Outrageous. That is the only way to describe respectably the latest impartiality ruling by the BBC Trust.
This band of climate change crusaders – led by the Trust’s Richard Ayre, chair of the Editorial Standards Committee (ESC) – have ruled that a show that was a light-hearted dig at climate fanaticism by the Daily Mail’s Quentin Letts on Radio 4 back in August amounted ‘a serious breach of editorial guidelines’.
The crime? According to Ayre’s ruling – himself a former chairman of a group that campaigns on climate change – the producers failed to allow the Met Office totally to spoil the programme by being assigned acres of space to tell listeners that Letts was talking a load of rubbish because it was not in accord with the prevailing science.
Letts’ programme was in the humorous series What’s the Point of?…Specific criticisms levelled at it by the ESC also included that it had dared to suggest that the Met Office – which for years has been stuffed full of climate change zealots – was (shock horror), involved in political lobbying (over its own views), that it was not impartial about climate issues, and that it was alarmist (in the way it was trying to terrify us all into believing that the world would end soon because of our wicked capitalist ways).
For starters, the ruling is an affront to science and to basic intelligence because science does not and has never worked on the basis of ‘prevailing views’. Scientific theories aren’t reached by voting.
It proceeds by continually testing theories; the essence is that at any moment a whole edifice of accepted belief might come crashing down. There are thousands of scientists who do not agree with the Met Office’s and the BBC’s alarmism, as, for example, Jo Nova’s site regularly shows. They assert that the idea that the science relating to meteorology is settled is utter nonsense. And they point out that the UN’s process of inquiry into the science is totally flawed and designed for political purposes rather than reaching the truth.
But beyond that, the ruling also demonstrates that the BBC has descended into operating like the thought police in its attitudes towards almost every sphere of national life and culture. It has adopted a self-serving definition of ‘due impartiality’ to assess editorial balance.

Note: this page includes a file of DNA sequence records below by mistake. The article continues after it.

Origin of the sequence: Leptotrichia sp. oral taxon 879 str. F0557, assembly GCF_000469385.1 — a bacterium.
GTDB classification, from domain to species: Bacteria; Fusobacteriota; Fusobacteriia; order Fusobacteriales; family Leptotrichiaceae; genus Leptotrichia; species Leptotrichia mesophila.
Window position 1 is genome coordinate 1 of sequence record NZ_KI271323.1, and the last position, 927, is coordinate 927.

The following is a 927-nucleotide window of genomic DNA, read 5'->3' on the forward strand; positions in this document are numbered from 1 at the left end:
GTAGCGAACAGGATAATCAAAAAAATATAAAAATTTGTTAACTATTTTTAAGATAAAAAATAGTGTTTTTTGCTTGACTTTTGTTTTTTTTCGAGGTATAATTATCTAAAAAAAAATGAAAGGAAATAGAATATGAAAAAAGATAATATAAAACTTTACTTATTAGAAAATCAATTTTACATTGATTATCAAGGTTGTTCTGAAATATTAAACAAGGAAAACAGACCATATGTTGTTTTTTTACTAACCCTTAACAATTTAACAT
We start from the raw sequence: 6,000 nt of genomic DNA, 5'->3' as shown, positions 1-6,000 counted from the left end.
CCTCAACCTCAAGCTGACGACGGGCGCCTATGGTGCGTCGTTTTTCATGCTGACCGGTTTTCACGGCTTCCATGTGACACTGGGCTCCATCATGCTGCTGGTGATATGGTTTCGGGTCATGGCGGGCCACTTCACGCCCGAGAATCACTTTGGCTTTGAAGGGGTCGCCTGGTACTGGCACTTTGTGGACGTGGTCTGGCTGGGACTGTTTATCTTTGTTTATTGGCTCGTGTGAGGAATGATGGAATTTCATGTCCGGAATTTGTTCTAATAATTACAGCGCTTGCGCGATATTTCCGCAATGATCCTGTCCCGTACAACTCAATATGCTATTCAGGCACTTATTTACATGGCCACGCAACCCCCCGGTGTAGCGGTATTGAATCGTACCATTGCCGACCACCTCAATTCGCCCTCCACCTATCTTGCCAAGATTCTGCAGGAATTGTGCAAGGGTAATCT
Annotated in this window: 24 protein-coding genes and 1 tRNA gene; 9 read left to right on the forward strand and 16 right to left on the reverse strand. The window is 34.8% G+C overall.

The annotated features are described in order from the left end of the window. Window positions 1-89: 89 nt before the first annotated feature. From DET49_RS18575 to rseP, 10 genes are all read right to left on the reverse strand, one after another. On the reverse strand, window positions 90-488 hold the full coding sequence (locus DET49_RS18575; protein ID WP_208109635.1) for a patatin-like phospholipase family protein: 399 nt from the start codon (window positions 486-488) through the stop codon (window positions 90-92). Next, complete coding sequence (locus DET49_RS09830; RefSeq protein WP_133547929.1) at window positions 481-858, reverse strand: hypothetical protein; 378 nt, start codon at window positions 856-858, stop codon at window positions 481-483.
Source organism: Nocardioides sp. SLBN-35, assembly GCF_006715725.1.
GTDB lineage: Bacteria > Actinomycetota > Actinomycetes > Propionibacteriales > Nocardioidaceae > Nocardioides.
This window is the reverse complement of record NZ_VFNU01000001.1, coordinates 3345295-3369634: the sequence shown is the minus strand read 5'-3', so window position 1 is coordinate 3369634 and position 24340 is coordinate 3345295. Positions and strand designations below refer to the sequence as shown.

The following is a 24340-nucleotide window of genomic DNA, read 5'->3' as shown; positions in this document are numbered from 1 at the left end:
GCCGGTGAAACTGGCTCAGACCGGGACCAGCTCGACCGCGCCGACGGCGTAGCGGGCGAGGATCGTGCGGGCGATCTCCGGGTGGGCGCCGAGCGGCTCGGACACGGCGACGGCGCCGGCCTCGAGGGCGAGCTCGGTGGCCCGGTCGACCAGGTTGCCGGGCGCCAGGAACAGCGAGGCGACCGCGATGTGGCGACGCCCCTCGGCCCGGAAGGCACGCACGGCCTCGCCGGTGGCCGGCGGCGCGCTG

Such judgments about who and who should not be heard now operate in coverage not solely related to related to climate, but also covering the environment, immigration, multiculturalism, religion, sexuality, Islam, the EU, the state-sanctioned killing of those who wish to die, family life, the British Empire, slavery, British history, morals, and much, much more.
Universities have rightly been condemned for operating the ‘no platform’ policy with increasing zealotry and bigotry. The ruling against the Letts programme confirms loudly and clearly that the BBC now has its own version of this. Those it disagrees with are banned from the airwaves completely, simply ignored, or, on the rare occasions where they are not, forced to offer their views in such a suffocating framework that they are effectively neutered.
Investigations have shown that the Trustees’ entire process of upholding impartiality is rotten to the core, and for years has been operating only to protect the BBC from criticism. This latest ruling confirms yet again that the Corporation’s governance is not fit for purpose.
Rona Fairhead, the Trust chairman, made yet another BBC-serving speech last week in which she argued that any changes to the BBC being made in connection with the charter renewal should be evolutionary rather than revolutionary. Let us hope that Culture Secretary John Whittingdale totally ignores her simpering pleas.